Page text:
So far, as Kurti’s reluctance for a quick deal shows, it does not seem like the PM-designate has struck a chord with Kosovo’s key ally. U.S special envoy Matthew Palmer recently met with Kurti and had good words to say about what the new coalition means in terms of the anti-corruption and rule of law agenda. But he also noted that Kurti “still hasn’t integrated into his thinking the fact that the dialogue is important ALSO for the United States.”
The former rebel against international domination in Kosovo does seem keen on building strategic partnerships abroad, as his recent meetings in London and Paris suggest. But Washington’s reaction has been chillier and anticipative of his signals, while Berlin is wary of his pan-Albanianism. Regionally, Kurti’s main challenge is repairing his strained relations with Albania’s PM, Edi Rama.
But if his very active international outreach means he seeks to become a strategic partner to the West, and he says has not changed his goals – the question is: what exactly are the goals he intends to achieve through such strategic partnerships?
The goals, too, have been a moving target. Many critics, including his now coalition partner Vjosa Osmani from the LDK, noted during the last campaign that Kurti’s greatest consistency has been his uncompromising desire for power. Even his harshest critics admire Kurti for his personal integrity when it comes to the issue of corruption. But he has also shown that he is willing cooperate with some of the most corrupt political figures in Kosovo to get to where he is.
Will that kind of realist pragmatism and power-drive define his approach to foreign and security policy, or will the ideological stubbornness prevail?
Tsipras comes to mind again as a potential model. Who would have predicted in 2014 that the leader of the Greek radical left would oversee the largest pro-American shift in Greek foreign and security policy in decades, turning Greece into the key security partner of the U.S in the Eastern Mediterranean, and pushing historic deals for NATO like the agreement with North Macedonia?
One thing is for sure. Kurti might be constrained, but he also has clear legitimacy and a lot of political capital to spend. He enjoys the kind of trust among supporters (but also the wider public) to justify any change in position as he has done until now – by citing changing circumstances and the need to achieve certain ends.
Another thing is also certain: Kurti is very smart, the definition of a political animal, and understands the stakes and the interests involved perfectly well. If, as he says, he has learned something valuable from Tsipras, he will become a realistic power player and cooperate with Western partners working on solutions to the region, while giving Kosovo the kind of tough and smart negotiator it needs.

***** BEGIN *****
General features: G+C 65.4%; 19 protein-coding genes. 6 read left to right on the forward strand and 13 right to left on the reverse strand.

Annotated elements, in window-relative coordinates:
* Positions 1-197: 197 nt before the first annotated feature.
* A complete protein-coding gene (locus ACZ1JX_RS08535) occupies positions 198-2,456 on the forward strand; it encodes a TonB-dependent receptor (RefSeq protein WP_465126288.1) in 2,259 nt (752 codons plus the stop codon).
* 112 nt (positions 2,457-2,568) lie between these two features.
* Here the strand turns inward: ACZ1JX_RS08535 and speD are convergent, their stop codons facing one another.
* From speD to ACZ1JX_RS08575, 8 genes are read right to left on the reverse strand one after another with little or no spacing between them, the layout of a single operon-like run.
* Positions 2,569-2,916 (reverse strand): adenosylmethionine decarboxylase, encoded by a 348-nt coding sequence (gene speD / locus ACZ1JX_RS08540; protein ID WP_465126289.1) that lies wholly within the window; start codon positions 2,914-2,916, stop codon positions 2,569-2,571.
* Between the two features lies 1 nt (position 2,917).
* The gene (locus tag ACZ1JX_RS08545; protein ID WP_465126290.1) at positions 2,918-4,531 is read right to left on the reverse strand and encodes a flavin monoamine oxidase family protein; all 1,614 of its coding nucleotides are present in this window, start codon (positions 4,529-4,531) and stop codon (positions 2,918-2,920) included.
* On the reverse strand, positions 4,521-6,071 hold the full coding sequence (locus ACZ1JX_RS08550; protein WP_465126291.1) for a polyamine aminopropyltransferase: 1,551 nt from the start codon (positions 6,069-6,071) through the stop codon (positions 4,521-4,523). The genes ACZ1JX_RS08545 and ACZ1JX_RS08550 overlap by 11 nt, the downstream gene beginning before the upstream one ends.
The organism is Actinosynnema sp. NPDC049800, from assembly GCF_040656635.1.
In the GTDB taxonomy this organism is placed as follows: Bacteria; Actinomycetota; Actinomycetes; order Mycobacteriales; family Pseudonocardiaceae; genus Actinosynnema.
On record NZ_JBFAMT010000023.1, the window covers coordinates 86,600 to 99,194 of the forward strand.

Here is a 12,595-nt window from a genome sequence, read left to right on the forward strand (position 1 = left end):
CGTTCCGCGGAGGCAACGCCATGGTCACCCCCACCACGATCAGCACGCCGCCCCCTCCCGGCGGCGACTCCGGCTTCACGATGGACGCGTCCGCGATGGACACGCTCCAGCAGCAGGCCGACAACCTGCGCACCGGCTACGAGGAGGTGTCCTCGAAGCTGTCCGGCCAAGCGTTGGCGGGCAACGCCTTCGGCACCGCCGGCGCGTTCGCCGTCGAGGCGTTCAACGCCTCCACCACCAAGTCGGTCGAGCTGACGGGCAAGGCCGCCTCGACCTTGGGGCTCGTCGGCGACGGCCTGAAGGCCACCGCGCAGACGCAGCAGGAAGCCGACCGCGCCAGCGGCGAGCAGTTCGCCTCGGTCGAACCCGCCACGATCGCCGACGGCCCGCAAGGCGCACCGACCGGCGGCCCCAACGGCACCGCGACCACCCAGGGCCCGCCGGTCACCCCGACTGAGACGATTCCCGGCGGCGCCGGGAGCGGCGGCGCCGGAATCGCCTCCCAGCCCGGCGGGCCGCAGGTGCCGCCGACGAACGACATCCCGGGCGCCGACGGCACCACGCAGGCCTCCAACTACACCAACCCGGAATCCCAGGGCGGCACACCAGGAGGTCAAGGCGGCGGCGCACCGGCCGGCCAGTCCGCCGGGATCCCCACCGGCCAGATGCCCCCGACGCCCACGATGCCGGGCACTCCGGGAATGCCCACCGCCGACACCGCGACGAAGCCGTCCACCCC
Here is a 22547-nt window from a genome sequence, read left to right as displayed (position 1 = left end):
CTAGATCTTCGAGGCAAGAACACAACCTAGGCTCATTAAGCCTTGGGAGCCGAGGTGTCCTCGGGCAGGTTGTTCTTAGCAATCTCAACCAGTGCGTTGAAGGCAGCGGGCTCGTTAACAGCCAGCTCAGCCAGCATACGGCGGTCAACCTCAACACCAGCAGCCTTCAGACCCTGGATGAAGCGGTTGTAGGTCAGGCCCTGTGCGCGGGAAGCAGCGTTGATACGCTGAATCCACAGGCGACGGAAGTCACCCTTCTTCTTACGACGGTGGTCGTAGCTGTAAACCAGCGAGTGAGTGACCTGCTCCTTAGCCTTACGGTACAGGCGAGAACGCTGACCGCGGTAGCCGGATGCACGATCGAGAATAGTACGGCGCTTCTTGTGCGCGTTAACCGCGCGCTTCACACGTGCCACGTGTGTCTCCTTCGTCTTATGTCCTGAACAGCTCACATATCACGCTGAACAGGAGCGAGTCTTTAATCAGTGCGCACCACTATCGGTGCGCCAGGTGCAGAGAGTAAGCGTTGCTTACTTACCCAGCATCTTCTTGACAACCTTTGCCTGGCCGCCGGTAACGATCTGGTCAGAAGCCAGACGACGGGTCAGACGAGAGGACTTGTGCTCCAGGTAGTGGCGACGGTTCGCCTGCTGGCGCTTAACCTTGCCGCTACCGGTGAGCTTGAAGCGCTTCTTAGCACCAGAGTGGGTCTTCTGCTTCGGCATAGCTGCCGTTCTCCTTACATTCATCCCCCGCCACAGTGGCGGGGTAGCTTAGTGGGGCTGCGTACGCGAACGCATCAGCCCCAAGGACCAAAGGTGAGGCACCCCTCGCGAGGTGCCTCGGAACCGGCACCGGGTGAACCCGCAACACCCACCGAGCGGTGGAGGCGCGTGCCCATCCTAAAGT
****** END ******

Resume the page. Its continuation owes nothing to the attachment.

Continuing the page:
This also means he would have to channel his radical agenda domestically on issues such as rule of law and economy, where expectations are sky high, but the bar too is very low. The worry is that domestically he may resort to his authoritarian tendencies – visible during his rise to power, when he treated principles of liberal democracy as mere procedural obstacles to the materialization of a “real popular will”, which he insists he represents.
By choosing this path (minus the authoritarianism), he might actually get to do both the right thing and increase his popularity (i.e strengthen his hold on power) – a luxury not afforded to Tsipras because of Greece’s crumbled economy and the need to do a sharper post-election U-turn.
One hopes, at least, that this is the trajectory Kurti will take.
But then one gets a bit skeptical when remembering the part of Kurti that sometimes resembles the stubborn and self-defeating figure of Jeremy Corbyn
In cooperation of two web portals, Remarker and Sbunker, a series of analysis will be published in the upcoming period in order to promote a critical debate on the current situation in the region of the Western Balkans.
After last messages received from one of the most influential members of the EU, France, the region has faced one of the greatest challenges in the last 30 years, when countries in the Western Balkans began their difficult path, first into conflicts and then in the process of democratization and european integration.
The goal of Remarker and Sbunker is to support better understanding of the current trends in the countries of the Western Balkans and raise the awareness on necessity of european integration process, straightening the process of democratization and the rule of law as necessary preconditions for permanent peace and stability in the region.
You may find the Albanian version here and the Serbian version here.